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Rediff News  All News  » Business » World large enough for India, China's ambitions: PM

World large enough for India, China's ambitions: PM

Last updated on: October 27, 2010 14:32 IST

Image: Prime Minister Manmohan Singh (L) listens to his Malaysian counterpart Najib Razak during their joint news conference at the latter's office in Putrajaya outside Kuala Lumpur on October 27, 2010.
Photographs: Bazuki Muhammad/Reuters Shishir Bhate in Kuala Lumpur

"The world is large enough to accommodate the growing ambitions of both India and China," Prime Minister Manmohan Singh said on Wednesday in Kuala Lumpur.

He was answering a question on how the impressive rise of India and China was changing the global economic order and how would India share this growth.

The prime minister said that both the Asian giants are very fast growing economies, and Beijing is New Delhi's largest trading partner.

While India welcomes competition from China, enormous possibilities of working together too exist, he added.

Earlier, Dr Singh delivered the Khazanah Global Lecture on India's Development Experience at the Putrajaya International Convention Centre in Putrajaya. Apart from Malaysian Prime Minister Najib bin Tun Haji Abdul Razak, also present at the occasion was former Malaysian prime minister Mahathir Mohammed.


World large enough for India, China's ambitions: PM

Photographs: Reuters

Dr Singh said that after gaining independence in 1947, India's principal challenge was to fulfill the aspirations of such a large and diverse society and civilisation that is home to all the great religions of the world, and has been so for many centuries.

But over time India's growth began to lag behind that of other newly industrialising countries of Asia. "Our economy got stifled with bureaucratic control," he said.

"However, India's policies began to change, gradually at first in the 1980s and much more decisively in the 1990s. New Delhi liberalised the domestic economy and opened up to foreign trade and investment. It also recognised the need for market forces. The private sector was increasingly freed to get on with its business," he said.

And although these steps were initially met with resistance, soon they were widely accepted.

The economic reforms of the 1990s unleashed the creative and entrepreneurial spirit of Indian industry.

India's growth combined greater openness with an ability to withstand external turbulence as it was not buffeted by the East Asian crisis in 1997.


World large enough for India, China's ambitions: PM

Photographs: Reuters

India's biggest asset is its people, the prime minister said. At a time when the industrialised world is aging rapidly, India has the advantage of a young population.

The dependency burden in India is expected to keep falling for another 20 years.

It is expected that, in 2020, the average age of an Indian will be 29 years, compared to 37 for China and 48 for Japan.

He, however, cautioned that a young population is an asset only if it is educated, skilled and finds productive employment.

"If this were to happen, our objective of realising India's potential to grow at 10 per cent or more per annum for a substantial period of time can become a reality," he said.

The future of the global economy in the 21st century lies in the knowledge economy, he added.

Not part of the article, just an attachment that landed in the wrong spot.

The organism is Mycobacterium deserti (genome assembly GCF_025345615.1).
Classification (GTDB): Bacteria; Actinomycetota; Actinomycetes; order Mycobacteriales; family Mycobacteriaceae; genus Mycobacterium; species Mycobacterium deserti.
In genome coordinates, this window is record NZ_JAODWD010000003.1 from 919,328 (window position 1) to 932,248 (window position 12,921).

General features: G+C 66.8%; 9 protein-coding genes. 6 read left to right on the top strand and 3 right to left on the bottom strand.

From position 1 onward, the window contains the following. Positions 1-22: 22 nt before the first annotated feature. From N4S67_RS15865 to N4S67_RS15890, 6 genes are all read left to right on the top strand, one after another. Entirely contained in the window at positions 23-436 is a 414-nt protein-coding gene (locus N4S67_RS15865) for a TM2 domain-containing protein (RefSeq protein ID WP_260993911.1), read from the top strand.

More recently, India's economic performance has shown further improvement. The gross national income of India grew at over 9.5 per cent per annum for three consecutive years starting in 2005.


World large enough for India, China's ambitions: PM

Photographs: Reuters

After the global crisis exploded in 2008, India's growth rate slowed down but India was even then among the three or four fastest growing nations in the world.

"We took a number of measures to stimulate the economy and we expect 8.5 per cent growth in the current year," he said.

Rapid economic development requires high rates of savings and investment. For a long time it used to be common wisdom that only an East Asian country could save and invest more than 30 per cent of its national income.

"If that be true then, geography notwithstanding, India is today an East Asian country!  India now saves and invests well over 30 per cent of its GDP," Dr Singh said.

India's robust financial system, banking sector and capital markets have helped support a boom in domestic investment which is complemented by strong foreign direct investment flows.

He also said that New Delhi has initiated a number of far-reaching programmes that have the potential to change the face of rural India and to make our growth more inclusive.

These cover rural health, employment guarantee, urban reforms and rural infrastructure and focus on people's participation and empowerment and the quality of services.


World large enough for India, China's ambitions: PM

Photographs: Reuters

Inadequate infrastructure is a major constraint on our performance and we are determined to overcome it.

In the Eleventh Five Year Plan that ends in 2011-12, India had targeted investment in infrastructure of $500 billion.

"We hope to step this up to $1 trillion in the 12th Plan. Malaysia has well known strengths in building infrastructure and we welcome greater Malaysian participation in this sector," Dr Singh said.

There are big plans afoot in India to set up special investment funds that can be used to finance long-gestation infrastructure projects. "We hope to attract Indian and international funding into these projects," he added.

He said that he was convinced that if this and future generations of Indians and Malaysians remain true to the ideals of those who secured national independence and forged new nationhood, India and Malaysia will continue to prosper as good neighbours.

"Together we can and we will contribute to the prosperity of Asia and the world," he said.